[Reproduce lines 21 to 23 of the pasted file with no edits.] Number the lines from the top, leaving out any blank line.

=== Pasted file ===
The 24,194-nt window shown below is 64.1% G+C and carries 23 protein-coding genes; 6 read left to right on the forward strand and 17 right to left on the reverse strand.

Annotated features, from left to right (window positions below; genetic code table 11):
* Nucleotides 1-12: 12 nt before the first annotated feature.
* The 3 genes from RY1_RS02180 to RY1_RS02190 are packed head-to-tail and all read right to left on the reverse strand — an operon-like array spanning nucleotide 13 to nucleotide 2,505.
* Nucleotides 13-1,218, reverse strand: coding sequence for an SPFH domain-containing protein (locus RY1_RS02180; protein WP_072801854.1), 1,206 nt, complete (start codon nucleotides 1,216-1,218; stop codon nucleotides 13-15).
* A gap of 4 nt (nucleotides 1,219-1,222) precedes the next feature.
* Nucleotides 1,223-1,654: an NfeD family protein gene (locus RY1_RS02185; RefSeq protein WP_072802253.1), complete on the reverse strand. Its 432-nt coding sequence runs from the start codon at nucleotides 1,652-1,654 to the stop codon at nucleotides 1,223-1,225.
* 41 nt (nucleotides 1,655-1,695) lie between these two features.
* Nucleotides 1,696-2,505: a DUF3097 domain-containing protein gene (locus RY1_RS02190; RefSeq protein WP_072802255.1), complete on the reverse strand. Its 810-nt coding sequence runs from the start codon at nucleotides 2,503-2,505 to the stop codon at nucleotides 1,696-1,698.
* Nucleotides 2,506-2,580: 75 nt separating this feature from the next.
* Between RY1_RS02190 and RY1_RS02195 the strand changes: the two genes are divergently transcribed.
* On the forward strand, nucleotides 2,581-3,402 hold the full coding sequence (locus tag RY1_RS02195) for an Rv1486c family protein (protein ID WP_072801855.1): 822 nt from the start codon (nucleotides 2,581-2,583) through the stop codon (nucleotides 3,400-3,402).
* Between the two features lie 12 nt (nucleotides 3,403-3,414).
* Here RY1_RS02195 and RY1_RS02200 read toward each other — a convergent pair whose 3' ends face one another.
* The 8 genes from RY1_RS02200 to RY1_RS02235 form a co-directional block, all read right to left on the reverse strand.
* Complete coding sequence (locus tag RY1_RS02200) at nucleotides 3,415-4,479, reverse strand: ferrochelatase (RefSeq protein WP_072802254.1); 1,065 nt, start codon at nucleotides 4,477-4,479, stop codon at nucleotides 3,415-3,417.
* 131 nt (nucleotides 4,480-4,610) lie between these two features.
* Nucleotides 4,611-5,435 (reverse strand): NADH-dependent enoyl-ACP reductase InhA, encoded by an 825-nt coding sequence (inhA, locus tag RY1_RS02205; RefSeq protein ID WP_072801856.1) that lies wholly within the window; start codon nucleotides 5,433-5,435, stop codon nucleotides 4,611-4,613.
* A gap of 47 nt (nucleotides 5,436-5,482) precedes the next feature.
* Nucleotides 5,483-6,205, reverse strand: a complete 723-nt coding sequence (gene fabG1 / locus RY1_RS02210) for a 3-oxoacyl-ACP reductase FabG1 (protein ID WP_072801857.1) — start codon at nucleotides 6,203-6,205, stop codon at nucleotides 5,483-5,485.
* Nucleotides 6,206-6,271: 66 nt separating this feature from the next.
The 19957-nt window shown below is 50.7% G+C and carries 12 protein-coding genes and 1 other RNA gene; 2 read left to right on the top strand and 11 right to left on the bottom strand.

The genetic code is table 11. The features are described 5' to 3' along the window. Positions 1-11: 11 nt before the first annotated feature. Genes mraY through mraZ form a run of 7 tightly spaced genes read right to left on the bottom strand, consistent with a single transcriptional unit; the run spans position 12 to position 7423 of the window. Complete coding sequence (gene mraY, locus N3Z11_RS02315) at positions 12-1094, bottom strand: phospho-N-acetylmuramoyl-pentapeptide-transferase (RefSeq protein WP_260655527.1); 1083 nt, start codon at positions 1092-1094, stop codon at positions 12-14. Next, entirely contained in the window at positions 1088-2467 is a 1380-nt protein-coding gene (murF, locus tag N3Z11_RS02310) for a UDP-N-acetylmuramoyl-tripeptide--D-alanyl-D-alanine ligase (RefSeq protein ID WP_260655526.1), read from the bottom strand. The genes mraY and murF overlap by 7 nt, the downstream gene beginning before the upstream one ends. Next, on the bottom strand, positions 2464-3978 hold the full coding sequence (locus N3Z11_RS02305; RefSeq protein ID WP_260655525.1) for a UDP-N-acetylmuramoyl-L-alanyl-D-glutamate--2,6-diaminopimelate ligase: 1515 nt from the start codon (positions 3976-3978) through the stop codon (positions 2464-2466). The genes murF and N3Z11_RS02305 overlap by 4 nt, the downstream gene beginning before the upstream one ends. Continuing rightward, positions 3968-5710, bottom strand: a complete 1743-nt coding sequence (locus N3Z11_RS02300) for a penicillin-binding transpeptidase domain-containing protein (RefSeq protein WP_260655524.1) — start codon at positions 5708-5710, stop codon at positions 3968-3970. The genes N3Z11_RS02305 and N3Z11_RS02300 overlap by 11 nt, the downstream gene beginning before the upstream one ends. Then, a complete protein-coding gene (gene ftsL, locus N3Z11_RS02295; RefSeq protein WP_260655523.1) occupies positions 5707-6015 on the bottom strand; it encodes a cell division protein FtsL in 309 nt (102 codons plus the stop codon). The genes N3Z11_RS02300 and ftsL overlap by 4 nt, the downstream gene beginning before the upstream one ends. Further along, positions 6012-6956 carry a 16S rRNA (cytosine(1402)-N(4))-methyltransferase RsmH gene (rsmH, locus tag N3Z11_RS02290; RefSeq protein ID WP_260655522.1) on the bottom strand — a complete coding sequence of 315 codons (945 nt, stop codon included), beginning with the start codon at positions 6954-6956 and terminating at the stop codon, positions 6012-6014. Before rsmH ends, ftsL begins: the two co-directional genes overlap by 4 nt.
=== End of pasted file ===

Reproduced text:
* Nucleotides 6,206-6,271: 66 nt separating this feature from the next.
The 19957-nt window shown below is 50.7% G+C and carries 12 protein-coding genes and 1 other RNA gene; 2 read left to right on the top strand and 11 right to left on the bottom strand.

The genetic code is table 11. The features are described 5' to 3' along the window. Positions 1-11: 11 nt before the first annotated feature. Genes mraY through mraZ form a run of 7 tightly spaced genes read right to left on the bottom strand, consistent with a single transcriptional unit; the run spans position 12 to position 7423 of the window. Complete coding sequence (gene mraY, locus N3Z11_RS02315) at positions 12-1094, bottom strand: phospho-N-acetylmuramoyl-pentapeptide-transferase (RefSeq protein WP_260655527.1); 1083 nt, start codon at positions 1092-1094, stop codon at positions 12-14. Next, entirely contained in the window at positions 1088-2467 is a 1380-nt protein-coding gene (murF, locus tag N3Z11_RS02310) for a UDP-N-acetylmuramoyl-tripeptide--D-alanyl-D-alanine ligase (RefSeq protein ID WP_260655526.1), read from the bottom strand. The genes mraY and murF overlap by 7 nt, the downstream gene beginning before the upstream one ends. Next, on the bottom strand, positions 2464-3978 hold the full coding sequence (locus N3Z11_RS02305; RefSeq protein ID WP_260655525.1) for a UDP-N-acetylmuramoyl-L-alanyl-D-glutamate--2,6-diaminopimelate ligase: 1515 nt from the start codon (positions 3976-3978) through the stop codon (positions 2464-2466). The genes murF and N3Z11_RS02305 overlap by 4 nt, the downstream gene beginning before the upstream one ends. Continuing rightward, positions 3968-5710, bottom strand: a complete 1743-nt coding sequence (locus N3Z11_RS02300) for a penicillin-binding transpeptidase domain-containing protein (RefSeq protein WP_260655524.1) — start codon at positions 5708-5710, stop codon at positions 3968-3970. The genes N3Z11_RS02305 and N3Z11_RS02300 overlap by 11 nt, the downstream gene beginning before the upstream one ends. Then, a complete protein-coding gene (gene ftsL, locus N3Z11_RS02295; RefSeq protein WP_260655523.1) occupies positions 5707-6015 on the bottom strand; it encodes a cell division protein FtsL in 309 nt (102 codons plus the stop codon). The genes N3Z11_RS02300 and ftsL overlap by 4 nt, the downstream gene beginning before the upstream one ends. Further along, positions 6012-6956 carry a 16S rRNA (cytosine(1402)-N(4))-methyltransferase RsmH gene (rsmH, locus tag N3Z11_RS02290; RefSeq protein ID WP_260655522.1) on the bottom strand — a complete coding sequence of 315 codons (945 nt, stop codon included), beginning with the start codon at positions 6954-6956 and terminating at the stop codon, positions 6012-6014. Before rsmH ends, ftsL begins: the two co-directional genes overlap by 4 nt.